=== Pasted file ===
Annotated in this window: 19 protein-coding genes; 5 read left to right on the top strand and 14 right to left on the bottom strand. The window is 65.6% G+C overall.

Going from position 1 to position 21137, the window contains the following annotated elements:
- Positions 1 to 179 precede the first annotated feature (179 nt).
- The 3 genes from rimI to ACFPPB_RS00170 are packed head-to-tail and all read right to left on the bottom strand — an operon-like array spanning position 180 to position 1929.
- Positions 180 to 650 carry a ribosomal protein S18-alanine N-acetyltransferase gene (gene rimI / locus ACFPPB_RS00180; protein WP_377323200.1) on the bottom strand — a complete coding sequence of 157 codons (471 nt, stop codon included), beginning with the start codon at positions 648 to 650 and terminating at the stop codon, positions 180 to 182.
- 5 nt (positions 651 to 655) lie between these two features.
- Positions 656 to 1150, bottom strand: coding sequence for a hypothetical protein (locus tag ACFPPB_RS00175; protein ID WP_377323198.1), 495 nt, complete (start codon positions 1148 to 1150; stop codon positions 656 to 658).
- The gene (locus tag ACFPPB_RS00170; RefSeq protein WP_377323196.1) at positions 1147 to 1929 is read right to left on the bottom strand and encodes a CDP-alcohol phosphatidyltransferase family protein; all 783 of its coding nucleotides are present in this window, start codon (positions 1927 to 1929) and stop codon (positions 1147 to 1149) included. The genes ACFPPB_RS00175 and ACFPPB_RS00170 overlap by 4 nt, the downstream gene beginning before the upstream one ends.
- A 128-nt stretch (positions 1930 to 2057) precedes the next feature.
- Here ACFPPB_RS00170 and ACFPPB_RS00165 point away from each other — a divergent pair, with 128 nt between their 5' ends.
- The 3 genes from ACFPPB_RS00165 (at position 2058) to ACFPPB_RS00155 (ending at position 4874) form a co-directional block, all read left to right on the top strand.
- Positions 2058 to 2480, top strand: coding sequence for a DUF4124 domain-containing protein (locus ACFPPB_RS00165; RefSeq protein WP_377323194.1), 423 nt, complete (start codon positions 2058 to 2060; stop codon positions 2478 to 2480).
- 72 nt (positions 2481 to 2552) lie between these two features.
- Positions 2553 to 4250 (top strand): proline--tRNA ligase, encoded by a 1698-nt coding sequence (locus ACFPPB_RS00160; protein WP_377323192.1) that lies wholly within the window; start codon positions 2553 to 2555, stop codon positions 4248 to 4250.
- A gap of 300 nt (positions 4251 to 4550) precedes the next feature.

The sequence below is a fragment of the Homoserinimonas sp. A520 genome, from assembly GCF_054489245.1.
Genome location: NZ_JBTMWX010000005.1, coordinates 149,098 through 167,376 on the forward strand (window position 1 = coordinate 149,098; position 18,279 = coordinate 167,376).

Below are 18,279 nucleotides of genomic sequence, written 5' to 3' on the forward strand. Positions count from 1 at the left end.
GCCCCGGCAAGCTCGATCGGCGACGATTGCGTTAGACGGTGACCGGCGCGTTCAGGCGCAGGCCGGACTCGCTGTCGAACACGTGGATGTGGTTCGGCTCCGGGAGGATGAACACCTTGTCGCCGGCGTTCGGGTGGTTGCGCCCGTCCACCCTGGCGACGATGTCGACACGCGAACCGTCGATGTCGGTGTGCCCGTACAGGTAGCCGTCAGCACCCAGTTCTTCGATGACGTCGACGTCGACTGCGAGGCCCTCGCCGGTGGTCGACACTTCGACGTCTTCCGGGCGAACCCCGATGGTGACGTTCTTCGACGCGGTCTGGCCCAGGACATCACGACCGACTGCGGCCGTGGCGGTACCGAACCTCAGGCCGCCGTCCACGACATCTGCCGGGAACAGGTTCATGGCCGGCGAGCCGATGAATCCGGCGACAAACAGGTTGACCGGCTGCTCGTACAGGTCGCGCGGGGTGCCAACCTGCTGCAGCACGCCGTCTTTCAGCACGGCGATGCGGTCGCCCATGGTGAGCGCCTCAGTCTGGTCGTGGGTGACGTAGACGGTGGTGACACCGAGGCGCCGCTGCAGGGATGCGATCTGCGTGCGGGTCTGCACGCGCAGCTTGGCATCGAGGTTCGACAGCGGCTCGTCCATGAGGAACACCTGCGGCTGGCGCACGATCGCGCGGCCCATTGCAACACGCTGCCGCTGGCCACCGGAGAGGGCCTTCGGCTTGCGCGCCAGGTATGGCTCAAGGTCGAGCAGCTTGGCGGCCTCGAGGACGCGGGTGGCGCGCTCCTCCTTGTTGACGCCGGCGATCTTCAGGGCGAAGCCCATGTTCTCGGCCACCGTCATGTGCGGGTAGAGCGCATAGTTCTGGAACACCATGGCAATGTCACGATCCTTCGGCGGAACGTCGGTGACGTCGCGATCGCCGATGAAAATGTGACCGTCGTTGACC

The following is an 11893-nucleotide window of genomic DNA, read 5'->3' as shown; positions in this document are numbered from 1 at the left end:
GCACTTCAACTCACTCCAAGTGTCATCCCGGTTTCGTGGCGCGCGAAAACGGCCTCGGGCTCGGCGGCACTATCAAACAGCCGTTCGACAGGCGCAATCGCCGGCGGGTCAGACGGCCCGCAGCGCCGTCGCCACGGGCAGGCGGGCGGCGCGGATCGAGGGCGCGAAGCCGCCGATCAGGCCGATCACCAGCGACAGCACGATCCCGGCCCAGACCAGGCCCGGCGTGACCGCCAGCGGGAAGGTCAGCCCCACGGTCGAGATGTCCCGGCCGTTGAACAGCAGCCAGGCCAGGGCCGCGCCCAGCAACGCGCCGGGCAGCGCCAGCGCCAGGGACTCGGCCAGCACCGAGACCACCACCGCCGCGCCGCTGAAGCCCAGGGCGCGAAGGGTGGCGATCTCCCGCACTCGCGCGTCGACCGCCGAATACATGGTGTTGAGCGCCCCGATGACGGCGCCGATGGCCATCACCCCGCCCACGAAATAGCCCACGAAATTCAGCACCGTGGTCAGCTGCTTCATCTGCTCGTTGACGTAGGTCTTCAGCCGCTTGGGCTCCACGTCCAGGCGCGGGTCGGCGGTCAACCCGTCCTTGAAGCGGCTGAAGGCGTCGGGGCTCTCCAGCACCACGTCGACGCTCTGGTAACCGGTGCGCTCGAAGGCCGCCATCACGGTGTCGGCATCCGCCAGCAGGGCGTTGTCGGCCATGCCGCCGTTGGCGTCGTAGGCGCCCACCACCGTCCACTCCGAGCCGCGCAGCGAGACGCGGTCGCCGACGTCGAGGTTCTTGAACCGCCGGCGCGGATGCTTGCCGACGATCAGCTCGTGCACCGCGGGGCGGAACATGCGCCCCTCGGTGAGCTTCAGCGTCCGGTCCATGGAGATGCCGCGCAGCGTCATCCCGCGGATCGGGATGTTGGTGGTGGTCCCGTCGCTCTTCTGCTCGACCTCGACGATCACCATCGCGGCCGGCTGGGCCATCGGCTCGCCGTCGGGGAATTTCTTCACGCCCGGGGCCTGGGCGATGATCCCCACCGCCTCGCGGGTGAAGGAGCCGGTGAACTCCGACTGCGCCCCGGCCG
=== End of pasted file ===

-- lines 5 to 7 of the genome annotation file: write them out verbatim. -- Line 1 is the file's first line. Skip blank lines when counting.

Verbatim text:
- Positions 180 to 650 carry a ribosomal protein S18-alanine N-acetyltransferase gene (gene rimI / locus ACFPPB_RS00180; protein WP_377323200.1) on the bottom strand — a complete coding sequence of 157 codons (471 nt, stop codon included), beginning with the start codon at positions 648 to 650 and terminating at the stop codon, positions 180 to 182.
- 5 nt (positions 651 to 655) lie between these two features.
- Positions 656 to 1150, bottom strand: coding sequence for a hypothetical protein (locus tag ACFPPB_RS00175; protein ID WP_377323198.1), 495 nt, complete (start codon positions 1148 to 1150; stop codon positions 656 to 658).